Thousands of runners already made the trek to New York City by the time mayor Michael Bloomberg canceled Sunday' race.
For many, this late decision came a day too late.
Staten Island, where the race was set to kickoff, is still flooded and storm victims are still waiting for power in several other areas.
Many New Yorkers didn't want officers or resources being used to run the New York City Marathon when they could be used elsewhere.
With so many people in desperate need, the mayor faced mounting criticism.
Late Friday, Bloomberg canceled the race, saying he "didn't want a cloud to hang over the race or its participants."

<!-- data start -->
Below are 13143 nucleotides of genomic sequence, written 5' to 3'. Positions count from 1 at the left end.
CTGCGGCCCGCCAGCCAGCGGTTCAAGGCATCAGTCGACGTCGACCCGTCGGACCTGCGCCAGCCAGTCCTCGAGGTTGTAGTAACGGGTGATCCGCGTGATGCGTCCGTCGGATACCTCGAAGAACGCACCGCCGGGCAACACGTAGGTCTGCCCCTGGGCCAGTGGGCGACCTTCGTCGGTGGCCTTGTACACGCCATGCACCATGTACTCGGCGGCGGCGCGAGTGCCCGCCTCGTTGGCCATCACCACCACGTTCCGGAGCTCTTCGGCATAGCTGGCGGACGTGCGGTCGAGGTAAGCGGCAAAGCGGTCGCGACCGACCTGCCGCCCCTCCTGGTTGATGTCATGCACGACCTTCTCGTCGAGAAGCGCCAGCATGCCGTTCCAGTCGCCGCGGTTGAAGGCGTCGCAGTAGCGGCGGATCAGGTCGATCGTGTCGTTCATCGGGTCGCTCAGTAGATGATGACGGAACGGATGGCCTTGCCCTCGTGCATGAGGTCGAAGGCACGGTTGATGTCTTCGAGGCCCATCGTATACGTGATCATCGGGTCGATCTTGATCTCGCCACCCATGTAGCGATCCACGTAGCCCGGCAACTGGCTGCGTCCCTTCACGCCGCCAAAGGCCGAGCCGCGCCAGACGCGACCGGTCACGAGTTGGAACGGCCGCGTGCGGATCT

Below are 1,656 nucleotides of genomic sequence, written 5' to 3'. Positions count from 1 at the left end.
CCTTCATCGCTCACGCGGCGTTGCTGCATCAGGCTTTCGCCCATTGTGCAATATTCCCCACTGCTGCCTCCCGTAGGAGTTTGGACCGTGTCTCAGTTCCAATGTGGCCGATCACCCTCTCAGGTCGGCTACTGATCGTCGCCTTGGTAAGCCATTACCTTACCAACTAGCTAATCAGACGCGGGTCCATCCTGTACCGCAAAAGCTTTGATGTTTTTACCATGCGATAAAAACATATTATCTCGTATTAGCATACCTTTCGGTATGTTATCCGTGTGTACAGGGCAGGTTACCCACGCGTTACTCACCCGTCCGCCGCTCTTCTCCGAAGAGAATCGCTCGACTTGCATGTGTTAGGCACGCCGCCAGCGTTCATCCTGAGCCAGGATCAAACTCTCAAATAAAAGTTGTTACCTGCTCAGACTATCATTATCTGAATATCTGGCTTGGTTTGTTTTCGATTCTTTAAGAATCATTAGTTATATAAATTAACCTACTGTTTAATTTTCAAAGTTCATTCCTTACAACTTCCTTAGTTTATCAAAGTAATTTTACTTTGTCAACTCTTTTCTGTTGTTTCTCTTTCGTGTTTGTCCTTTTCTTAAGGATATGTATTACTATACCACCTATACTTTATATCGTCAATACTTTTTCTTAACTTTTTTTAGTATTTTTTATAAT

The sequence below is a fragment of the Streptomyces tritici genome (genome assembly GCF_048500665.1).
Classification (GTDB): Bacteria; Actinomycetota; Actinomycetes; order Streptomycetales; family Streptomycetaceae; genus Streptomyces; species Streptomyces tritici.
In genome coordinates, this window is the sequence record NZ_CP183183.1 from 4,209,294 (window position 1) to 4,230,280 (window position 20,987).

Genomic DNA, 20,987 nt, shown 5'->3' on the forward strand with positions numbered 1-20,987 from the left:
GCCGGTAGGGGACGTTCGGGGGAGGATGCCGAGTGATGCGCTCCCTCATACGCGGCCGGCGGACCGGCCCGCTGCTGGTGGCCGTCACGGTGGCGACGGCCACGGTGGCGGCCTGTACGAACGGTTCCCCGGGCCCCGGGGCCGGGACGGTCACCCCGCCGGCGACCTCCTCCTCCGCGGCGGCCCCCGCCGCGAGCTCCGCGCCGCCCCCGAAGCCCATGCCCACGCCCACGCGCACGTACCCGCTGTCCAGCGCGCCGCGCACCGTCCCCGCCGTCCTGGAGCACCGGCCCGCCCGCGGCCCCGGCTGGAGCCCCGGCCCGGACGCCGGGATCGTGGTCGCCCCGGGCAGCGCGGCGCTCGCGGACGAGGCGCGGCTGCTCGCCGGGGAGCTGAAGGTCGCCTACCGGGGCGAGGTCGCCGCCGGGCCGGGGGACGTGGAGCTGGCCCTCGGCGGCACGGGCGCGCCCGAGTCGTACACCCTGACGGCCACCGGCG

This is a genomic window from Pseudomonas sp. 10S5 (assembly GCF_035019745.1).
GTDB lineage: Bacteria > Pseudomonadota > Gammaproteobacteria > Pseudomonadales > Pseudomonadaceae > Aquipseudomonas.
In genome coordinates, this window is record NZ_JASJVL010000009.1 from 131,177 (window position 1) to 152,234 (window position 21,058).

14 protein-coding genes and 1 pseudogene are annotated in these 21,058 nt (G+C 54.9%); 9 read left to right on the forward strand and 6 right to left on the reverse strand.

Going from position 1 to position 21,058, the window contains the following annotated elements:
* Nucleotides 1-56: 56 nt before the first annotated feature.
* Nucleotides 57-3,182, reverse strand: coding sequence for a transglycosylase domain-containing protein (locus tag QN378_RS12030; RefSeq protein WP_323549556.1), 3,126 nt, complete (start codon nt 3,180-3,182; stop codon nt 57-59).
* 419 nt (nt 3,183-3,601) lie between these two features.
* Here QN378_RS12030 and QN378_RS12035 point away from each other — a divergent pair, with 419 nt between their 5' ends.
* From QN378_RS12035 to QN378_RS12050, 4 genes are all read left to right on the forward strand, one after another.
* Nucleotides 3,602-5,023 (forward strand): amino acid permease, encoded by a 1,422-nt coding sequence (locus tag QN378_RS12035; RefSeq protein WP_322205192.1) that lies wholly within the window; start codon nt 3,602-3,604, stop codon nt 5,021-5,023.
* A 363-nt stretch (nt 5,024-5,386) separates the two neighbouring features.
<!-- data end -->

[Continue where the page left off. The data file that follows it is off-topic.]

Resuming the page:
Fox 9 spoke with one runner who just flew from the Twin Cities to New York Friday morning.
"If I wasn't already here, I wouldn't be upset," said KJ Greenwood. "I'm upset because so many people made the trip. It was the right decision to cancel it."
This is the first time in race history the New York City Marathon has been canceled.
Runners won't be refunded any registration fees and are also stuck paying for hotel and airfare.
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